The assumption that all existence claims are questions about matters of fact, the assumption that all of these are answered in the very same way is not only over simplified and misleading, it is simply mistaken. The existence, factuality or reality of different kinds of things is not established or is confirmed in the same way in every case.

We might ask, "Is there a box of crackers in the pantry?" And we know how we would go about answering that question. But that is a far, far cry from the way we go about answering questions determining the reality of say, barometric pressure, quasars, gravitational attraction, elasticity, radio activity, natural laws, names, grammar, numbers, the university itself that you're now at, past events, categories, future contingencies, laws of thought, political obligations, individual identity over time, causation, memories, dreams, or even love or beauty. In such cases, one does not do anything like walk to the pantry and look inside for the crackers. There are thousands of existence or factual questions, and they are not at all answered in the same way in each case. Just think of the differences in argumentation and the types of evidences used by biologists, grammarians, physicists, mathematicians, lawyers, magicians, mechanics, merchants, and artists. It should be obvious from this that the types of evidence one looks for in existence or factual claims will be determined by the field of discussion and especially by the metaphysical nature of the entity mentioned in the claim under question.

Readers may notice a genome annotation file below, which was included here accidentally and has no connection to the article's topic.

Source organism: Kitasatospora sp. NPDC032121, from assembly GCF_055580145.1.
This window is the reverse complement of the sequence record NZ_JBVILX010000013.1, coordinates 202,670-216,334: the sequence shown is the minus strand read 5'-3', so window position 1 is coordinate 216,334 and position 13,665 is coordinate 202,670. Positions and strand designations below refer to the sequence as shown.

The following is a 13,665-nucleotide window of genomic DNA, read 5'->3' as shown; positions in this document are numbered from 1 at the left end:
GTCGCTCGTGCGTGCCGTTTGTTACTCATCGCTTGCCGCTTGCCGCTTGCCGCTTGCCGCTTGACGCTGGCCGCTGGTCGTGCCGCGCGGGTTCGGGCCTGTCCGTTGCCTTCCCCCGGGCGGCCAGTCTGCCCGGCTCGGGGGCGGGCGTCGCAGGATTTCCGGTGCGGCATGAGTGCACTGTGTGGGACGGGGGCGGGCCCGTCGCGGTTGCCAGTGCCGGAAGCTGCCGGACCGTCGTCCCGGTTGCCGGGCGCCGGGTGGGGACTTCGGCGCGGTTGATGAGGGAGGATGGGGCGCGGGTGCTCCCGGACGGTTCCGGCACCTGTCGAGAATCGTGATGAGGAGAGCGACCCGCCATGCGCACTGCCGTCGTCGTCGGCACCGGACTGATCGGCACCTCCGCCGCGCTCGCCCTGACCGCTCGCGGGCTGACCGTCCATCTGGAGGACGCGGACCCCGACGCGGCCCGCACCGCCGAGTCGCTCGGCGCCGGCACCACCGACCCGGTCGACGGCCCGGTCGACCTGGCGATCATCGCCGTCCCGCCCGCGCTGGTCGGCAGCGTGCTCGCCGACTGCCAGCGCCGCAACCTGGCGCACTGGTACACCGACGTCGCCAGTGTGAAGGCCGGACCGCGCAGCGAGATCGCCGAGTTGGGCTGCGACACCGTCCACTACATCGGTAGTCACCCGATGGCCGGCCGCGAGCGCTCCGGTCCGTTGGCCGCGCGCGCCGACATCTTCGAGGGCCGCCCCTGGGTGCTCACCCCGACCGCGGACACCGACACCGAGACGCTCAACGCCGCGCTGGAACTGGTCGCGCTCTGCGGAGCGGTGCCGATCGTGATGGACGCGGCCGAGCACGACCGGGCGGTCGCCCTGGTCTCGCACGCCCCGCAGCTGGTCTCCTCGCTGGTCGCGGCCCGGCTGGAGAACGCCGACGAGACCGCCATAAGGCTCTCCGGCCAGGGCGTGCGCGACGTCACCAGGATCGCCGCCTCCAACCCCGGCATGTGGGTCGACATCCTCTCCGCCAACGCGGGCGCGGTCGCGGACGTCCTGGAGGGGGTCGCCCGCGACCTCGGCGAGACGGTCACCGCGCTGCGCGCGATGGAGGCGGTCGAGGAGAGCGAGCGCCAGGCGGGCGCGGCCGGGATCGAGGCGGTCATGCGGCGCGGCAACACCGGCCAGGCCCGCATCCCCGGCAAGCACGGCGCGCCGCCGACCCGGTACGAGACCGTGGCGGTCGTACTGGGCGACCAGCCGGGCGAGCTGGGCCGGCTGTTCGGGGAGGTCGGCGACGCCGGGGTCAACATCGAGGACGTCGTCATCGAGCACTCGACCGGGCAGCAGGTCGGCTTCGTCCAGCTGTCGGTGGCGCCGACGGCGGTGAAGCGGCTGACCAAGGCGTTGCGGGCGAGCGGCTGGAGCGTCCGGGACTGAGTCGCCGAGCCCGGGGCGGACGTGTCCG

Dr. Stein's remark that the question of the existence of God is answered in the same way as any other factual question, mistakenly reduces the theistic question to the same level as the box of crackers in the pantry, which we will hereafter call the crackers in the pantry fallacy.
This is quite refreshing, actually. I have seen many people - particularly on the internet - who would flatten the ontological map into something similar to scientism, i.e. they would reject the idea that a proposition could have a truth value if it is not scientific. Various people in the past have done this - notably A. J. Ayer in Language, Truth, and Logic and his verificiationism, but also (in a weaker sense) others like Popper who adhere to a principle being the arbiter of scientific truth (falsificationism), which implies that anything falling outside of it is undecidable (see Feyerabend's Against Method for a more developed attack on falsificationism).